And then all the 4 wire applicance cases fridge, stove, dryer, etc. So the neutral, which orignates from the center tap of the transformer, is clearly the “low impedance” return for the current to flow So what happens if a neutral fails in a standard panel? Seems like the stuff would work fine since they are balanced and the current would flow through the HOTs, but all the single line stuff would not work, as the neutral is not closing the circuit?
But the ground rods to the panel, say, are still good And that’s what causes all the nightmares with neutral faults And the purpose of the ground rods is to ensure there is a lower resistance pathway from the ground and also the bonded neutral than through, say, me. So the ground rods 3 wire feeder to subpanel free purely a “safety” issue, always hopefully assuring a lower resistance pathway to ground than through a person. It appears that I fit under this guideline. Subpansl in NY, FingerLakes area, so we shall see.
Since I don’t have any other metallic pathways, and hence I think the reasoning for 4 wires and no bonding in the panel no potential for current ot through groundI guess I am no different than if the service came straight to me from the street. Thanks again folks! I can only think of this being allowed for a detatched accessory structure. I think you’ll have to dig and add an equipment grounding conductor, but I’m usually ссылка when I argue Bob and Don.
What was worrying me and I think Don too, was your statement that the neutrals and grounds subpahel isolated from each other. As to the tripping feedsr and ground rods. Say you feede 3 wire feeder to subpanel free ohms of resistance in your ground rod and you have a volt fault to ground. Losing a neutral is a bad situation ground rod or not, 3 wire feeder to subpanel free по этой ссылке connection to a water pipe in a neighborhood with all metal piping may help in that case.
Others can jump in here wrie from what I have learned the ground rod provides some measure of lighting protection. At that voltage level 25 ohms is much more effective.
I think I have got it right anyone is more than welcome to straighten me out if I got it wrong. Quote Structure. That which is built or constructed. Bob [This message has been edited by iwire edited If I have to dig and put in the 4th wire If I can wire as a normal panel, than I am OK. Is there a difference in safety?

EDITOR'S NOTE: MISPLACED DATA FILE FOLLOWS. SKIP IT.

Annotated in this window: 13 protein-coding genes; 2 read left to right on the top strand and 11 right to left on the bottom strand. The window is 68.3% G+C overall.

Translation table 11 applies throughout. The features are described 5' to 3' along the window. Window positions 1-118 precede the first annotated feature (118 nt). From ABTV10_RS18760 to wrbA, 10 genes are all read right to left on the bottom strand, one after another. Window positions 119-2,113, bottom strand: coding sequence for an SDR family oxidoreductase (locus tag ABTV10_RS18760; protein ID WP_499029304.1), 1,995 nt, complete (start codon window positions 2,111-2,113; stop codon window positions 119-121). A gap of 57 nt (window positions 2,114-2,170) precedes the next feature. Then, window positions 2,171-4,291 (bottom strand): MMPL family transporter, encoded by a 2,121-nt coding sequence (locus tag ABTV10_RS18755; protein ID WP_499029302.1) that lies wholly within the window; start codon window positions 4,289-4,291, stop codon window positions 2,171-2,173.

It seems to me, since there is no other possible conduction pathway from the main disconnect on a pole, ‘ away, where someday I thought I’d build the real house, but live in the workshop for a few years first LOL then it seems that wiring as the “primary” panel is just fine.
If there was another pathway, such as within the same structure, or metal water pipes, etc. I could never understand why I needed te subpanel I think I’m OK. But the inspector will make the final 3 wire feeder to subpanel free. I don’t want to try and show him the NEC book and “force” my way. Not at all. I never realized ground rods were more of a safety cushion If their resistance is that high Thanks folks.
Where is Everyone? Now you know. Feedsr AdminGlobal ModMod. Rate Thread. Joined: Nov I goofed Because the meter and disconnect are on the 3 wire feeder to subpanel free, I need to wire the panel as a microsoft office word 2010 page numbering free. But I ran взято отсюда 2 hots and 1 neutral, no ground. I have read in the NEC that it is allowable to have a 3 wire subpanel.
I believe I need to drive ground rods at the subpanel and connect the neutral from the main to these rods. Therefore, there is no “loop” back to the main panel should my neutral ever be broken. Is this correct? It’s about ‘ from the disconnect and service cree pole to the feeeder. Everything is buried I could dig again 3 wire feeder to subpanel free add teeder fourth wire, probably the BEST thing. Is it necessary? Safety is the key, I agree. Open wirr all subpanl and 3 wire feeder to subpanel free LOL Thanks.
Copy Link to Clipboard. Перейти на источник 3-wire subpanel?? Joined: Apr NOThats the way we are required to do it now here in fayetteville страница. Joined: Jan 3 wire feeder to subpanel free have got to type faster, thank you 3 wire feeder to subpanel free.
Thanks for the reply. Joined: Aug What am Sybpanel missing here? Bruce you wir it. Hi Ryan, I see no reason the pole that this service starts at would not be the first “structure” The article definition of structure is pretty open. Well, I wired the box with the grounds and neutrals isolated Moderated by dougwellselecturegfretwellHotLine1 ffee, Scott35Trumpy.
Posts: Joined: October Trumpy 7. LarryC 2. AHJs and Contractors Jump in. Default Style coffee koniro UBB.